2020-10-19 article John Sumser The HR Product Manager in The Emerging HR Data Department stock photo img cc0 by AdobeStock 243959675 544x300px.jpg

“It’s the inherent benefits of a unified data asset, coupled with reduced costs and increased employee satisfaction that will drive the emergence of a new role: The HR Product Manager.” - John Sumser

 

The HR Product Manager in
The Emerging HR Data Department

 

A shepherd for a dizzying array of tools and operational complexity in a landscape dotted with legal and cultural landmines.

 

To better understand this topic please read, The Emerging HR Data Department, (1) The HR Product Manager in The Emerging HR Data Department, (2) The HR Product Manager in The Emerging HR Data Department – Conclusion, (3) and Building the Computational HR Flywheel in The Emerging HR Data Department (4).

 

Digital transformation has failed to deliver on either the digital or transformation parts of the promise. The reasons are many. In HR, the problem is largely caused by the way that functions are siloed and separated. Managing the value of the overall people-data asset, combined with the desire to deliver a uniform level of experience quality, will drive the emergence of a single conversational interface.

 

It’s the inherent benefits of a unified data asset, coupled with reduced costs and increased employee satisfaction that will drive the emergence of a new role: The HR Product Manager.

 

Currently, HR is managed as a series of loosely federated spheres of influence. Employees attempting to interact are often faced with extensive coordination in order to access services. One of the main roles the HR Generalist currently serves is as a human switchboard for the maze of HR services.

 

The HR Product Manager role will evolve from two longstanding threads: technology implementation and agile management processes. In agile development environments, the Product Manager is the person who, with dotted line relationships to everyone, is responsible for moving products forward. As HR increasingly becomes productized (you have to do this to deliver on the experience idea), the role of people who shepherd new ideas into the workforce takes shape.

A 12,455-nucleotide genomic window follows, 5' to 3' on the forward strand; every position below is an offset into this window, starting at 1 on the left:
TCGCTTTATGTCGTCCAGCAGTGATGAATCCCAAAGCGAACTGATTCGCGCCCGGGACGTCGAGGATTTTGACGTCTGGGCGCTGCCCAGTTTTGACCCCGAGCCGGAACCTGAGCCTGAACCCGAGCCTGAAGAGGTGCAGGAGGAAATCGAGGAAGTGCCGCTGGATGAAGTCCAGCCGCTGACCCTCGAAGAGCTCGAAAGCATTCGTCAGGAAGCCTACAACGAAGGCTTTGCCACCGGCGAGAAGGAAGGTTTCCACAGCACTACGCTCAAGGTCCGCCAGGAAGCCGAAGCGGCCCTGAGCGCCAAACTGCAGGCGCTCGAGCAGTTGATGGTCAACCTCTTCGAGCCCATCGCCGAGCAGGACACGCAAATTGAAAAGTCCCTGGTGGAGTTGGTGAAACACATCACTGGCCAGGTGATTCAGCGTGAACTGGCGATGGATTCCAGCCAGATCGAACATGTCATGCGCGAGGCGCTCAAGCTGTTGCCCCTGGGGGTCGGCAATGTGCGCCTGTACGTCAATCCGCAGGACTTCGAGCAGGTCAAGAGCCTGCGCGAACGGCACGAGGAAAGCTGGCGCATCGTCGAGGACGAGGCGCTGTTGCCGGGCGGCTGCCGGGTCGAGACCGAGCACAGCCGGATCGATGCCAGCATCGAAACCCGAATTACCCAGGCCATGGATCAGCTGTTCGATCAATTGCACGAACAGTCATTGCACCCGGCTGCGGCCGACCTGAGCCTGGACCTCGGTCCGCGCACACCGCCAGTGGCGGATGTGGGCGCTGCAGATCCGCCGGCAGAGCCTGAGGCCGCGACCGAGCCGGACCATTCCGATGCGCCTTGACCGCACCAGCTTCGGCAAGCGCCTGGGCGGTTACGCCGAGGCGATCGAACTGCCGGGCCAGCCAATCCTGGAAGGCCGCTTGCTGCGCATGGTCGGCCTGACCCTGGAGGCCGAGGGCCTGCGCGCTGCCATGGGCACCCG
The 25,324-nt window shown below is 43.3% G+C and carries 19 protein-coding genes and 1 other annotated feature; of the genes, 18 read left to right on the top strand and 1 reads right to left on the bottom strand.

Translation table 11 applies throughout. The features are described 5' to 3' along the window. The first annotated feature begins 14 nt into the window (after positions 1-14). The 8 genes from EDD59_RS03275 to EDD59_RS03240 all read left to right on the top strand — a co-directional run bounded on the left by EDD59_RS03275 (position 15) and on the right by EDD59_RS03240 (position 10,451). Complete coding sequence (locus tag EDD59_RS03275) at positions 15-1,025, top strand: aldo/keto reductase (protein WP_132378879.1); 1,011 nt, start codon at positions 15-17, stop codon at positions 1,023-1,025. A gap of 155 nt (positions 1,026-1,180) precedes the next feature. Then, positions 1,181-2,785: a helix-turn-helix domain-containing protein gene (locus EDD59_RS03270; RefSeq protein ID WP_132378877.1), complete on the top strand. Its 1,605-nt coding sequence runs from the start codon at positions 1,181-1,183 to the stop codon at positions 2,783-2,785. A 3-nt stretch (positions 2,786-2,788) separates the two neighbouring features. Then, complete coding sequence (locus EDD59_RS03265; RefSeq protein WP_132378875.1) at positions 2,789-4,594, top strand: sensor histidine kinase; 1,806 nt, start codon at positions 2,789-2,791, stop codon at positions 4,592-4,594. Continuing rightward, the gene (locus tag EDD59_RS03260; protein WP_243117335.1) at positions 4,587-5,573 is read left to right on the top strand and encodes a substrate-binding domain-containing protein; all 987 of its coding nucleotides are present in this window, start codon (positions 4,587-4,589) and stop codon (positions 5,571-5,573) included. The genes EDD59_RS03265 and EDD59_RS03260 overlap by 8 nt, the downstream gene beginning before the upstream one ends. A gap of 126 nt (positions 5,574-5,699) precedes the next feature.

HR Product Management will occupy a staff level function in the HR Department. The job entails gathering data, and insight from across functions in order to deliver new products, personalization, and/or experience. The primary function of the job is to turn digital transformation into a series of cross-silo, achievable projects while expanding the momentum of the projects that emerge from increasing measurement and analysis. These functions will be the drivers behind the evolution of employee experiences that deliver the entirety of HR to the employee.

 

The Consequences of ‘Columbusing’

 

Columbusing is urban slang for ‘discovering something that’s existed forever.’ The term is a reference to the fact that Columbus is credited with the discovery of a place that had been inhabited for thousands of years before his arrival. It’s a pejorative term that indicates a failure to understand history and the value of what’s come before.

 

Columbusing at the intersection of HR and Technology is increasingly common in the development of intelligent tools. It takes the form of applications that are developed without ever taking a look at the existing solution set. Bias and bias reduction come to mind. With decades of EEOC compliance, monitoring, and audits, HR Departments have learned how to manage bias at the regulatory level. Precious few of the new tools build on prior learning.